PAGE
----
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I agree, you need an international assignment with a US company. Also, if you travel to Italy "on spec" you will need a return ticket, medical insurance and visible means of support (i.e. money in the bank) or you may not get on the plane.
thursdaysd is offline  
May 25th, 2015, 06:46 AM
  #5  
 
Join Date: Oct 2005
Posts: 63,574
It sounds like you are looking for a job interview -- not travel advice… This ain't an employment agency

>>I would be very useful for anyone that has need of fluent English speaking candidates as well.<<

Get in line behind millions of Europeans who are also fluent in English.
janisj is offline  
May 25th, 2015, 07:45 AM
  #6  
 
Join Date: Feb 2015
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sorry to be a cynic, but language, syntax and sentence structure sound all wrong for an American. If he is indeed an American, this post is surely not a good recommendation for any employee.
photoman_6 is offline  
May 25th, 2015, 07:52 AM
  #7  
 
Join Date: Oct 2005
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>>language, syntax and sentence structure sound all wrong for an American<<

Not if it is copied from his job application/CV where one would try to 'impress' . . .
janisj is offline  
May 26th, 2015, 05:00 AM
  #8  
 
Join Date: Apr 2003
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" US based companies that have a large branch in Italy. They may want a ex-pat on site"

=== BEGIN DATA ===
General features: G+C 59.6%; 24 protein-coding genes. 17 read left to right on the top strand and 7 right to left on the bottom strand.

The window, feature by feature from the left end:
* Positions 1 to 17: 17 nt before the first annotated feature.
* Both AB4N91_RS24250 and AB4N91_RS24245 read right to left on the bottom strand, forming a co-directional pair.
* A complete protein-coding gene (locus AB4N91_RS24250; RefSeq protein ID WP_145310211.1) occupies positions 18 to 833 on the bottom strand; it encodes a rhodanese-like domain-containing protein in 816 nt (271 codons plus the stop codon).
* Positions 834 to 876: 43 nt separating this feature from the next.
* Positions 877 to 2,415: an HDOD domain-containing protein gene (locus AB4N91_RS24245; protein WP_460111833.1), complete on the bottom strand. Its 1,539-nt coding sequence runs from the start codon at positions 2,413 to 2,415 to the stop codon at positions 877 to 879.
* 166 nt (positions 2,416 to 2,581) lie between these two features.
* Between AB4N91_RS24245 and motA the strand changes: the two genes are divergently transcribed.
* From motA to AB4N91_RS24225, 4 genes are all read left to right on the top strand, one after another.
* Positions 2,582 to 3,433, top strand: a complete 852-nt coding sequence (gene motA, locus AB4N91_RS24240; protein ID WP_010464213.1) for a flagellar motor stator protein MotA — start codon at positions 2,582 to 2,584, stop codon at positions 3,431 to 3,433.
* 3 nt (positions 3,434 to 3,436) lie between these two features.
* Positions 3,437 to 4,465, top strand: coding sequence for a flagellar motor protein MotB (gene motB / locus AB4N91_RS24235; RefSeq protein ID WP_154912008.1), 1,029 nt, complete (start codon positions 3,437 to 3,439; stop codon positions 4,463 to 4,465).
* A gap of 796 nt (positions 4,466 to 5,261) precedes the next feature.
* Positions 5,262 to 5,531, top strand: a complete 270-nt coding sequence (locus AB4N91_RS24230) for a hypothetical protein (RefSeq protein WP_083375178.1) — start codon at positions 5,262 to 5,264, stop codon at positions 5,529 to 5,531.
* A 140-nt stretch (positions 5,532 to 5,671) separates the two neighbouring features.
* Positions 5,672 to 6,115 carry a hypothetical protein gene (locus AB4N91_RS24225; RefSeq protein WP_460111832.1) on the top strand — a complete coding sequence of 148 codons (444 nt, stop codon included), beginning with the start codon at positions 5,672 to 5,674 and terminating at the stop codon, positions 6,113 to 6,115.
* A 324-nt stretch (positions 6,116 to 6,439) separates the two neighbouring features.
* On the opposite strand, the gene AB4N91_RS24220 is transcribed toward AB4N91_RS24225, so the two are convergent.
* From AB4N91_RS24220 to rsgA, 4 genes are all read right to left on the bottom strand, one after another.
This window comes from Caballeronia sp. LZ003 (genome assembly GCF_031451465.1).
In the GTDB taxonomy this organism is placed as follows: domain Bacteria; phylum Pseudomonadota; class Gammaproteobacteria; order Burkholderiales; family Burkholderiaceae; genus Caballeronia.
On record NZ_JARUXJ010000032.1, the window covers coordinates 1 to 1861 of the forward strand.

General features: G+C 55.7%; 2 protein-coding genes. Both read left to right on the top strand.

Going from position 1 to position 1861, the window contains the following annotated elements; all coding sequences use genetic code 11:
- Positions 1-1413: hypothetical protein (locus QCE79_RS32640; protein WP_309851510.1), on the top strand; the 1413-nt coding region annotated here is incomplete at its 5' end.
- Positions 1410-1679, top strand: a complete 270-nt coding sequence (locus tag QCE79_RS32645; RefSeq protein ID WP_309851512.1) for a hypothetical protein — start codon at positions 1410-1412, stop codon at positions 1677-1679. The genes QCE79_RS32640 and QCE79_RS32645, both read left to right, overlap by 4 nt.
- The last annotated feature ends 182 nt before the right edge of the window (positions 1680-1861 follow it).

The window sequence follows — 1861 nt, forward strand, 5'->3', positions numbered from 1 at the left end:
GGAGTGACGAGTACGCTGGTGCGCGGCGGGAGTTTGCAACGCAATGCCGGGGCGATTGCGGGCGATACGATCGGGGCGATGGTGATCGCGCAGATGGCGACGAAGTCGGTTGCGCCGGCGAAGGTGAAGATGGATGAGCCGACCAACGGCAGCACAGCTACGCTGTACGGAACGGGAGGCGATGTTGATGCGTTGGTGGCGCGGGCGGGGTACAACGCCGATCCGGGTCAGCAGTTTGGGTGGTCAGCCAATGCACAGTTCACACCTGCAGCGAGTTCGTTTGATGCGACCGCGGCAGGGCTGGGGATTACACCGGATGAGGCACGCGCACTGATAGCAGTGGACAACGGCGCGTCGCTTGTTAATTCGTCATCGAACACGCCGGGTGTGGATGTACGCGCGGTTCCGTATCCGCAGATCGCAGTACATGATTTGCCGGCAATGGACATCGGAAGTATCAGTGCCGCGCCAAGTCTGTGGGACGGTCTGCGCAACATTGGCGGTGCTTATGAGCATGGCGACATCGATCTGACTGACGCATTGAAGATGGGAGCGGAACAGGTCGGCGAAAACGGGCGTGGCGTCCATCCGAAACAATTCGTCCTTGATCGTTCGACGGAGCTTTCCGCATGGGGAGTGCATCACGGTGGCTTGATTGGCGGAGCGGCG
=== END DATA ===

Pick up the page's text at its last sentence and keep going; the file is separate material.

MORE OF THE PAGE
But would be breaking Italian law were they to employ one.

An Italian business - whoever owns it - may not employ a non-European unless:
- it advertises throughout the EU for a suitable European, and fails to find one or
- it transfers, under certain circumstances, non-Europeans already on its payroll elsewhere, or
- the employee is hired under special programmes, mostly for under-30s. The US declines to join such programmes (unlike countries such as Japan and Canada) so US citizens are not eligible.

Note that there are at least 70 million native English speakers in the EU. No business needs to look outside Europe to find one.

Now there are Italian companies which will break the law and may even get away with it. Typically, they expect foreigners to recognise this by accepting lower wages.

There is a tradition on this site where scoff-law Americans see posts like this and tell us all we're wrong because they've managed to scrounge a job illegally. None, so far, has explained just how they've succeeded.

But follow this post for long enough and you might find one of them finally sharing their secret.
flanneruk is offline  
May 26th, 2015, 06:22 AM
  #9  
 
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Flanner, I think what was being suggested was to get a job with a US company that had offices in Italy, in which case a transfer might be possible, as you yourself indicate in your second clause.

-it transfers, under certain circumstances, non-Europeans already on its payroll elsewhere,

However, it's certainly not easy to achieve such a transfer, even if you get a job with such a company.
bvlenci is online now